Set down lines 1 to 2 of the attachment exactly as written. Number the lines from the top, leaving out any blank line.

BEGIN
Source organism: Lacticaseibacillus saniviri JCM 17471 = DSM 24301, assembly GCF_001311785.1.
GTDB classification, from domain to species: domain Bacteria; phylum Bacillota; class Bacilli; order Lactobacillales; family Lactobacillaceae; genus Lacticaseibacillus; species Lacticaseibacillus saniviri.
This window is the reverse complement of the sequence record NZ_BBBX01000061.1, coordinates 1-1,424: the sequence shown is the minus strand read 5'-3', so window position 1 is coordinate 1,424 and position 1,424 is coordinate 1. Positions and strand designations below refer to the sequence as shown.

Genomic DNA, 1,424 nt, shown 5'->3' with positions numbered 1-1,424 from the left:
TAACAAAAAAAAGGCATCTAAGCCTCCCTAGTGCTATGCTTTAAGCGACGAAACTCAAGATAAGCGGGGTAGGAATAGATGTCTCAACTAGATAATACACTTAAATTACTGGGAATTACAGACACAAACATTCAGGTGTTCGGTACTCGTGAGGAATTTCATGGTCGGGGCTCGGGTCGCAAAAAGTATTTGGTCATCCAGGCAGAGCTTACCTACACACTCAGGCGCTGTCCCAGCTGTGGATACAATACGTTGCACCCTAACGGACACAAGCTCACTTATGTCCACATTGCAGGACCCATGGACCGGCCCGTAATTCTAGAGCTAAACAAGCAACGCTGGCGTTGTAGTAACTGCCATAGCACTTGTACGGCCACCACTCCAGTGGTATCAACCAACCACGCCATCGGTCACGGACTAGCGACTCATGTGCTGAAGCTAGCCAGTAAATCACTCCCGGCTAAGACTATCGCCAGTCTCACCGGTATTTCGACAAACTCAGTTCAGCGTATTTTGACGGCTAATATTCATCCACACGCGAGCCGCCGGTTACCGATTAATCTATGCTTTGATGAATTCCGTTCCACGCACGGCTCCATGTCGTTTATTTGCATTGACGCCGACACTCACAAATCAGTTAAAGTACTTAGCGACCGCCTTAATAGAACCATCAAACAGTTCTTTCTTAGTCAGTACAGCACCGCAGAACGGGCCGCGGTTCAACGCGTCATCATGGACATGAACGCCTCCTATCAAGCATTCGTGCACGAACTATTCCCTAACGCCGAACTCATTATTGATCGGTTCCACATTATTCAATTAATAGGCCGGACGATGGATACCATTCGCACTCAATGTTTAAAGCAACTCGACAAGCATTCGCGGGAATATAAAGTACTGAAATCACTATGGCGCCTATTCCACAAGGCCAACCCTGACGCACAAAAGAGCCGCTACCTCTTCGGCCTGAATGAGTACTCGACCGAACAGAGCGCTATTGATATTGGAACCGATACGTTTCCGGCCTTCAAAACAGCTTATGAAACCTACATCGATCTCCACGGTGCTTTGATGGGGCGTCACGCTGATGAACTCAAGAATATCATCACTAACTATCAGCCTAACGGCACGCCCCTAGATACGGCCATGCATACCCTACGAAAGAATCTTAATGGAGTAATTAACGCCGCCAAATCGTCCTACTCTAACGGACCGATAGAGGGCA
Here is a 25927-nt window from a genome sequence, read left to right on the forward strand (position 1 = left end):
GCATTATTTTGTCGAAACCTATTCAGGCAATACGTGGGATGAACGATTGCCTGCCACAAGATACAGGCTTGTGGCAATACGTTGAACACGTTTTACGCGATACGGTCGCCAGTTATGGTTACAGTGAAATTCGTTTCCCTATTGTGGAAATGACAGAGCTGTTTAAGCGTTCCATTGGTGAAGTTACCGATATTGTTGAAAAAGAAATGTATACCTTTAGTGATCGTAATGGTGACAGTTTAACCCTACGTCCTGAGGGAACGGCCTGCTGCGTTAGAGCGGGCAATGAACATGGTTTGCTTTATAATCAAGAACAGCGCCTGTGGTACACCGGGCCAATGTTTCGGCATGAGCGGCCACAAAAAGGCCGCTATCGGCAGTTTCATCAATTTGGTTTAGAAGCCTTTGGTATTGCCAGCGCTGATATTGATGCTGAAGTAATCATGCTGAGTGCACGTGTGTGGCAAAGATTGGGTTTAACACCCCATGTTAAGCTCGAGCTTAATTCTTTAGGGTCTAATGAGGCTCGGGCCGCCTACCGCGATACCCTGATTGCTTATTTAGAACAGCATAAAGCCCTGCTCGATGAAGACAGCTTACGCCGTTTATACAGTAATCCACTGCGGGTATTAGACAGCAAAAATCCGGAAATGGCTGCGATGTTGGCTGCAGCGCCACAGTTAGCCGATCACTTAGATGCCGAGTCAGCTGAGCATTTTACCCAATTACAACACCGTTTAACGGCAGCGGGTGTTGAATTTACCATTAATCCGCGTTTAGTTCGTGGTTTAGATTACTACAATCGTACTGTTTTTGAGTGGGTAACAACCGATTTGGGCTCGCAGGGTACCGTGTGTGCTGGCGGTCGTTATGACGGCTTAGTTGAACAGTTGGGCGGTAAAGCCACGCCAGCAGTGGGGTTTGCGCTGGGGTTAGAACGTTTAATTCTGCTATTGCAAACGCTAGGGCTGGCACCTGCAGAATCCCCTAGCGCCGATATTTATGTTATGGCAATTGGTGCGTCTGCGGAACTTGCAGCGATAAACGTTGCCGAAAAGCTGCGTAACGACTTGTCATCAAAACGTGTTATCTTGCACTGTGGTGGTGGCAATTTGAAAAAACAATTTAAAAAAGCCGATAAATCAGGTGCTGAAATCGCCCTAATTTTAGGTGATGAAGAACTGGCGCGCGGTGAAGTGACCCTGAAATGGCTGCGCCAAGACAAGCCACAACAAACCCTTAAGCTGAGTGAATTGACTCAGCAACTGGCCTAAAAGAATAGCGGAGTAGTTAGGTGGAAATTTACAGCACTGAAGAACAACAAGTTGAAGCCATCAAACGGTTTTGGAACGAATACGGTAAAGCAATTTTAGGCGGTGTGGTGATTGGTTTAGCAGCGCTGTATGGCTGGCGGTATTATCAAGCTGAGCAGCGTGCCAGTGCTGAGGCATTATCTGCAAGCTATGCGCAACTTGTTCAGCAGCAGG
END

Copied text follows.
Source organism: Lacticaseibacillus saniviri JCM 17471 = DSM 24301, assembly GCF_001311785.1.
GTDB classification, from domain to species: domain Bacteria; phylum Bacillota; class Bacilli; order Lactobacillales; family Lactobacillaceae; genus Lacticaseibacillus; species Lacticaseibacillus saniviri.